It was amazing to see the runners and the organizers just adapt to the new situation with grace and no fuss! I was even surprised to not be pissed off myself! Miwok was a major block in my training for UTMB in August. What I quickly realized was that I was trained. Trained to deal with the unexpected (good for UTMB!) and that I had already gained benefits from the training. Now that the race had been shortened something new and fun appeared: run hard over a shorter distance (38 miles instead of 62). For some runners it was one chance to qualify for the Western States, that’s too bad. At the start, I chatted an amazing lady that I had met at Rio del Lago: Eldrith Gosney who is 71 and has run an amazing amount of ultras (I counted over 150 total, and Miwok no less than 10 times). We talked about getting lost at Rio del Lago in October!
Then we started. I don’t know how many runners were there, 400 perhaps. It was a big slow file to get up the stairs of the Dipsea trail. I was getting a little bit impatient because I wanted to RUN!
The climb to Cardiac was easy and fun, enjoying the scenery. This time I put a timer on my watch to stay a limited time at aid stations. 5 minutes or less. I realized the average time was 2.5 mn. Every aid station had hummus in pita and potatoes – my favorite race food. Most stations had ice (it got a little hot but not too much in the middle of the day). I drink on thirst and a gulp of icy water tastes better and one tends to drink less (which is good actually – runners have a tendency to over-hydrate).
Because the race was shorter it went by really fast. The fun part was the last descent on the Dipsea trail stairs where some of us started racing seriously. I go fast on downhills so I passed many runners. Then 50 yards before the finish a runner I had passed a long time ago sprinted and passed me! He was pretty aggressive! I didn’t even see him at the finish later to congratulate him but I did receive a Facebook message that read: “Nice running out there at Miwok. I always run fast down Dipsea but having you there as a rabbit in front made it really fun. I always sprint into the finish – just something stupid I like to do. After 7 hours of jogging/walking, I don’t know why I just like to do that. I didn’t mean to insult you in any way. In fact, the two of us must have passed around 10 people on the way down, and I probably wouldn’t have worked that hard without you there. Cheers, and keep on running strong.”
Miwok 2013 was the first race where we were given an UltrAspire cup at the beginning of the race. This eliminated the need for paper cups and reduced the amount of trash generated by the race. I applaud the race directors for making this decision. It shows respect for the precious natural environment we run through. Also, not that it concerns me since I don’t use them, no gels (like GU or Hammer) were given by the aid stations. Runners could bring their own. This also reduced the littering of the trails (and clean-up work). Bravo! If we want to remain friends with the forest service and enjoy the trails those are the kinds of initiatives that prove that ultrarunning is an eco-friendly sport.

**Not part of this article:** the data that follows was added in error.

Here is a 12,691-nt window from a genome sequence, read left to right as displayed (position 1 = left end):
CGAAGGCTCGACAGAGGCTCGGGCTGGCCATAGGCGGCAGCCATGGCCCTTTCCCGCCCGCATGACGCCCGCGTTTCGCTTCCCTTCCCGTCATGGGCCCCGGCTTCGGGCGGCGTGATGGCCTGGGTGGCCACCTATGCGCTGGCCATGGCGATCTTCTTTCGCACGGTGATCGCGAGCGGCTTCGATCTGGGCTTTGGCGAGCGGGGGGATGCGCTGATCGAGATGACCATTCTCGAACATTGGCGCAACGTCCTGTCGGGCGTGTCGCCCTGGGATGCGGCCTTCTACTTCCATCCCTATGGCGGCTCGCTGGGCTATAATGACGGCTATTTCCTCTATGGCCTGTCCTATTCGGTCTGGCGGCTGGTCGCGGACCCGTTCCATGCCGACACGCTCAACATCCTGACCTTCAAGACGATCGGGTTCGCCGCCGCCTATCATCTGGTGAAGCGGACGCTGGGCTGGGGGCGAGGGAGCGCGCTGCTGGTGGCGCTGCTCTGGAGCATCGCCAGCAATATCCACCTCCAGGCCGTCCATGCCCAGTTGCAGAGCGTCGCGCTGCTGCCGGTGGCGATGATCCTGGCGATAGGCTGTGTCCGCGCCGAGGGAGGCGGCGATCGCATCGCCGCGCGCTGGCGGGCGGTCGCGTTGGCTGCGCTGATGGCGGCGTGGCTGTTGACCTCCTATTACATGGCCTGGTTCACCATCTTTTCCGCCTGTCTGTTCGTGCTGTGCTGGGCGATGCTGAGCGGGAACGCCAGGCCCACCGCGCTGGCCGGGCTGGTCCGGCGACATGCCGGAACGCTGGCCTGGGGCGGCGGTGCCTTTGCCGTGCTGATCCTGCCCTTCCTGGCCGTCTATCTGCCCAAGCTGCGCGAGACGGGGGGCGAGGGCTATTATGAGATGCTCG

I went almost straight to my car after the finish. It was getting foggy and cold. It took a while to exit the parking lot as everyone was leaving the beach but I was showered and a bit rested for dinner at six at the Zen Center. Luckily they had prepared some pasta, with tofu meat and spinach. I drank chamomille and at 8:30 I was in bed sound asleep!
The next day I was planning on a small run but the weather wasn’t nice so I walked to Muir Beach, looked the ocean and came back to the farm and hoped in my car to SF to have lunch with a friend before driving back to Los Angeles.
Now I’m a bit confused about my training schedule for DRTE100 and to some extent for UTMB. I have to figure out what distance I will run in the coming weeks and over the summer. Friday after the race I will probably run 26 miles of trails, 35 the week after, 45 and then taper. I went to Rio del Lago in October with no more than that.
It would be dishonest to hide it: I am a bit disappointed. I trained, prepared and traveled to run a 100K and I come back with a 60K. But it’s a slight disappointment that gives way to the memory of a good time running and reflecting in the mountains by the ocean and stays at a zen farm. Going back next year. While I wouldn’t mind not racing NFEC I don’t think I’ll ever skip Miwok. Thanks, Tia Boddington and all the race personnel and volunteers for being so amazing and graceful about the whole situation and making this a memorable experience.
Now I’m also dreaming about an ultra run as part of a sesshin…
Here is a link to more photos on Facebook